Making better smiles faster
Published 12:00 am Wednesday, October 4, 2006
By Adam Hammer, staff writer
For anyone who has had braces, they know that wearing them is a long-term commitment that generally takes about two years.
&8220;Orthodontics is a whole lot of sequential steps and you have to take step one before you can do step two,&8221; Dr. Dean Leonard of Alpha Orthodontics in Albert Lea said. &8220;With computer aided
treatment planning, we can design an archwire to combine several of those steps.&8221;
Medical practices have constantly been moving further and further into the world of technology and orthodontics is no exception.
OraMetrix has come up with SureSmile, a computer aided treatment that greatly reduces the amount of time a patient wears braces. Leonard and his staff now have access to this technology and the training to offer braces that will take less time to fix a smile than traditional practices.
&8220;We don&8217;t actually move teeth faster, we move them more efficiently,&8221; Leonard said. &8220;What the patient is going to see as being different is having their teeth scanned and then they&8217;re going to be able to watch their smile come into place in less time and with fewer visits.&8221;
Alpha Orthodontics is one of four offices in Minnesota to offer SureSmile &8212; a treatment by OraMetrix that uses 3D imaging, computerized treatment planning and shape-memory archwires.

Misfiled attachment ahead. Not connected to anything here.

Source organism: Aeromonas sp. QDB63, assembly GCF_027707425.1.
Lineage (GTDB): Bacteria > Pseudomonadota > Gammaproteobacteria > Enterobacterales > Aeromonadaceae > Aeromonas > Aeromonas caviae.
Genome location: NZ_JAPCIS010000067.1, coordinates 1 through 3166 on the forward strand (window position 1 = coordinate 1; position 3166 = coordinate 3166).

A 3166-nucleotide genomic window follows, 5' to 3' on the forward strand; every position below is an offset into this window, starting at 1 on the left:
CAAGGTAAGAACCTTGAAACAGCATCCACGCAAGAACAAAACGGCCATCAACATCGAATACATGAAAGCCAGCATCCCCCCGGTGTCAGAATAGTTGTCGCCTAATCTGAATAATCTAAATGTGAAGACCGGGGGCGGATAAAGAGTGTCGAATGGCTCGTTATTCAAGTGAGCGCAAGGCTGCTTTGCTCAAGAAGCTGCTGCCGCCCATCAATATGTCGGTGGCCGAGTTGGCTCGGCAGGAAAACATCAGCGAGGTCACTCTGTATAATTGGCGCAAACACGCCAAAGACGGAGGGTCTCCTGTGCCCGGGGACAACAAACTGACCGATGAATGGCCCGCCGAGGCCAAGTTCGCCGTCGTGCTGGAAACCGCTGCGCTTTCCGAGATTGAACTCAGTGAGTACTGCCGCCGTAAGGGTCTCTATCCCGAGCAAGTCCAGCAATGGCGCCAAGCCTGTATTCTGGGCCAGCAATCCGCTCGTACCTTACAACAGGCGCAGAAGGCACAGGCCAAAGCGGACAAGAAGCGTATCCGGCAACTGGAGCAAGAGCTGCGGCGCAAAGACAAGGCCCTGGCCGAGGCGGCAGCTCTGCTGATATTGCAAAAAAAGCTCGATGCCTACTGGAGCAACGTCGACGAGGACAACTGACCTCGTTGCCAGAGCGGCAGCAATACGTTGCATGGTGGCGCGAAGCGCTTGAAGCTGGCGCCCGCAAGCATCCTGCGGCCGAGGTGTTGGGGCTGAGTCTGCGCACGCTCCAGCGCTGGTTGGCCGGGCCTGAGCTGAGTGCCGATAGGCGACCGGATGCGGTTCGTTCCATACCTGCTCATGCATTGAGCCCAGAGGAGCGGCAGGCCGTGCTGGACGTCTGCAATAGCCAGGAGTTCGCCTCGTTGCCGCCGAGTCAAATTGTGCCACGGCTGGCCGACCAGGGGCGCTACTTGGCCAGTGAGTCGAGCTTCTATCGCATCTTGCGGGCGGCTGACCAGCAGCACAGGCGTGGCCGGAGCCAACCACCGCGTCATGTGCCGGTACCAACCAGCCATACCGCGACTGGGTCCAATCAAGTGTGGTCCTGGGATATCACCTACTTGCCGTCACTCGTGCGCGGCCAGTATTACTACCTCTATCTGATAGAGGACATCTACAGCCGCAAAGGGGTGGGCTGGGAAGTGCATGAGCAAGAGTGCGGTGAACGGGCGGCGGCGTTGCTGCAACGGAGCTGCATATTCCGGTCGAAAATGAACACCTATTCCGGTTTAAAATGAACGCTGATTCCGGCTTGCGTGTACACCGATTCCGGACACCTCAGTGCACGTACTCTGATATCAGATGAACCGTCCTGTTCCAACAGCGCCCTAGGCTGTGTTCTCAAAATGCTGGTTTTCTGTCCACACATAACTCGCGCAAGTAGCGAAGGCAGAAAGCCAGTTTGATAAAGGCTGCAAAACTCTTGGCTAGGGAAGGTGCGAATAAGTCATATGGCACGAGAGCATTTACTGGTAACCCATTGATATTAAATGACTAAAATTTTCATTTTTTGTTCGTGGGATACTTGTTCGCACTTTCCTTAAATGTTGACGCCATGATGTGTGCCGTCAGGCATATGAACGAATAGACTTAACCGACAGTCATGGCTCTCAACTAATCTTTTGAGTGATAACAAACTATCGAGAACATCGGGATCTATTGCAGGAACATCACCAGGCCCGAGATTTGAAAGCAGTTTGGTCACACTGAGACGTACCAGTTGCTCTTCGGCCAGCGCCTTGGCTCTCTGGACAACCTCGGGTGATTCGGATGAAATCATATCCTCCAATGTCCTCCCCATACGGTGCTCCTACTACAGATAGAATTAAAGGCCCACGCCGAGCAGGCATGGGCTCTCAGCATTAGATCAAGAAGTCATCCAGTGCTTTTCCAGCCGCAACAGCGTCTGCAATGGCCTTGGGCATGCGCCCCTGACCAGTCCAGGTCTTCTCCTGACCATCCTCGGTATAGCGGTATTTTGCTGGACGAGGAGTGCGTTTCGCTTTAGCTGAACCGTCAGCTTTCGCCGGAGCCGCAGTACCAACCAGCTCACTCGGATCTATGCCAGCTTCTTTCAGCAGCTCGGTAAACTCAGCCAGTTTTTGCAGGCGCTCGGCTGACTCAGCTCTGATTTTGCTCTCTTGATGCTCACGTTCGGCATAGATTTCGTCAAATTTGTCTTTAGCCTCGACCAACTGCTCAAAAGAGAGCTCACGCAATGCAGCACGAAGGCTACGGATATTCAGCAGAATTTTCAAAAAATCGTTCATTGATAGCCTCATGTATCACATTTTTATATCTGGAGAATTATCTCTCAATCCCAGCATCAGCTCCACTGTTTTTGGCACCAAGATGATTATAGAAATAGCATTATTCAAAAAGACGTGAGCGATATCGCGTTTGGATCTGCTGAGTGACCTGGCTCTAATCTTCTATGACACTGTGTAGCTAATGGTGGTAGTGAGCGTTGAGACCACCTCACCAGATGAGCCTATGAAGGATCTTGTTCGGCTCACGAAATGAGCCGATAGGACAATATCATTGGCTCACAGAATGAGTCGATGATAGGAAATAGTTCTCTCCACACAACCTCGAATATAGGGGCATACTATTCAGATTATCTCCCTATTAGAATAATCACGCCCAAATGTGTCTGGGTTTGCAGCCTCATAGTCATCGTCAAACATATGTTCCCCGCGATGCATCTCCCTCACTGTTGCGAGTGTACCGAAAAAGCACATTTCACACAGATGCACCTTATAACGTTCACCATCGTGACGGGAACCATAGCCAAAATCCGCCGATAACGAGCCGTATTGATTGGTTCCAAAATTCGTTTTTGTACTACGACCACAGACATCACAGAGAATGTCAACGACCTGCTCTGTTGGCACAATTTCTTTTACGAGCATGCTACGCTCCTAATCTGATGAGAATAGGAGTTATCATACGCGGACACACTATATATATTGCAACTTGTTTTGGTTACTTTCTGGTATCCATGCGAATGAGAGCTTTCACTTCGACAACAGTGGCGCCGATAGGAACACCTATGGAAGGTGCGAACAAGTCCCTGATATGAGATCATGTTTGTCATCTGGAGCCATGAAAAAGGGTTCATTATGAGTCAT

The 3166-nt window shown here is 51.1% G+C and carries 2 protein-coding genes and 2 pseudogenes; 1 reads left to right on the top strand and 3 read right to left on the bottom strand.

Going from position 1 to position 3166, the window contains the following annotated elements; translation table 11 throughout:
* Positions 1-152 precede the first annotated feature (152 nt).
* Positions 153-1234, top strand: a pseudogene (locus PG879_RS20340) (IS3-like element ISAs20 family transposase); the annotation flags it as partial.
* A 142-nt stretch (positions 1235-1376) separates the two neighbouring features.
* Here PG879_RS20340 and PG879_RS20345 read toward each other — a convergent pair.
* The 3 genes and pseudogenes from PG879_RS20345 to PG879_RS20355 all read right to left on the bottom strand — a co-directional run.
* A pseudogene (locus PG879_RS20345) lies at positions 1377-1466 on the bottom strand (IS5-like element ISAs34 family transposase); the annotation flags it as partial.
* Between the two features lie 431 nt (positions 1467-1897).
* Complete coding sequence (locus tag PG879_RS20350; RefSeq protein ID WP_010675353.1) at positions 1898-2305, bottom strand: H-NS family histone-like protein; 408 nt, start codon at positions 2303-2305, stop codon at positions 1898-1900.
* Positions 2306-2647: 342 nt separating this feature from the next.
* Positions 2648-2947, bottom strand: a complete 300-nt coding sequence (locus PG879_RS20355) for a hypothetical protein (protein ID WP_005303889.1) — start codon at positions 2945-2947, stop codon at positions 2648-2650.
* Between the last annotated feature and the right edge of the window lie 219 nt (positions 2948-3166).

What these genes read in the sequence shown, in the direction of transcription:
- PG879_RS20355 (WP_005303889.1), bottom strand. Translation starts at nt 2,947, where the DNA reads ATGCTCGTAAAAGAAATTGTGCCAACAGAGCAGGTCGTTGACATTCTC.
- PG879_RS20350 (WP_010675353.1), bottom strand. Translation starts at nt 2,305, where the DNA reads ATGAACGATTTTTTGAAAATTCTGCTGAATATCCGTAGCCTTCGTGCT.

&8220;I&8217;ve been watching it for the past three years with great interest. I wanted to make sure it was actually something that worked,&8221; Leonard said. &8220;I waited until I could see for myself that it was a good thing for my patients and that the company was stable.&8221;
Companies such as OrthoCad offer similar computer aided treatments, but what sets OraMetrix apart is its use of a robot to bend archwires, Ryan VanVorst OraMetrix practice consultant said.
There are about 100 locations in the country using SureSmile.
&8220;The foresight is we obviously hope to continue growing and we&8217;ve in the last year grown quite a bit so it&8217;s starting to take off,&8221; VanVorst said.
What patients will see when they go through the SureSmile treatment is similar to what they would normally experience &8212; a thorough examination, diagnosis and bracket and archwire placement by their doctor. However, their teeth will be scanned electronically which will create a 3D computer-generated image of their teeth that Leonard can manipulate to help come up the most effective treatment and archwires. The archwires are bent to shape by a robot.
&8220;I put the braces on, I&8217;m in control of the way the teeth move,&8221; Leonard said. &8220;I&8217;m telling the wire what to do, but then the wire has so much more programmed into it.&8221;
Instead of using stainless steal wires, the SureSmile treatment uses shape-memory archwires that can only be bent when heated to about 800 degrees, Leonard said. The wire is heated and bent by a robot at an OraMetrix location with pliers that are electronically heated allowing it to shape the archwires.
Patients can still use clear brackets or metal brackets with different colors, that part doesn&8217;t change.
&8220;We use the same braces, we just use different wires,&8221; Leonard said.
All of the technology used together will ultimately make for fewer office visits for wire changes and adjustments resulting in less discomfort and shorter treatment time.
The cost difference from traditional orthodontic braces treatments may cost more up front, but is not overall more expensive, Leonard said.
Over time, the treatment will likely become more common than traditional braces at Leonard&8217;s office, he said.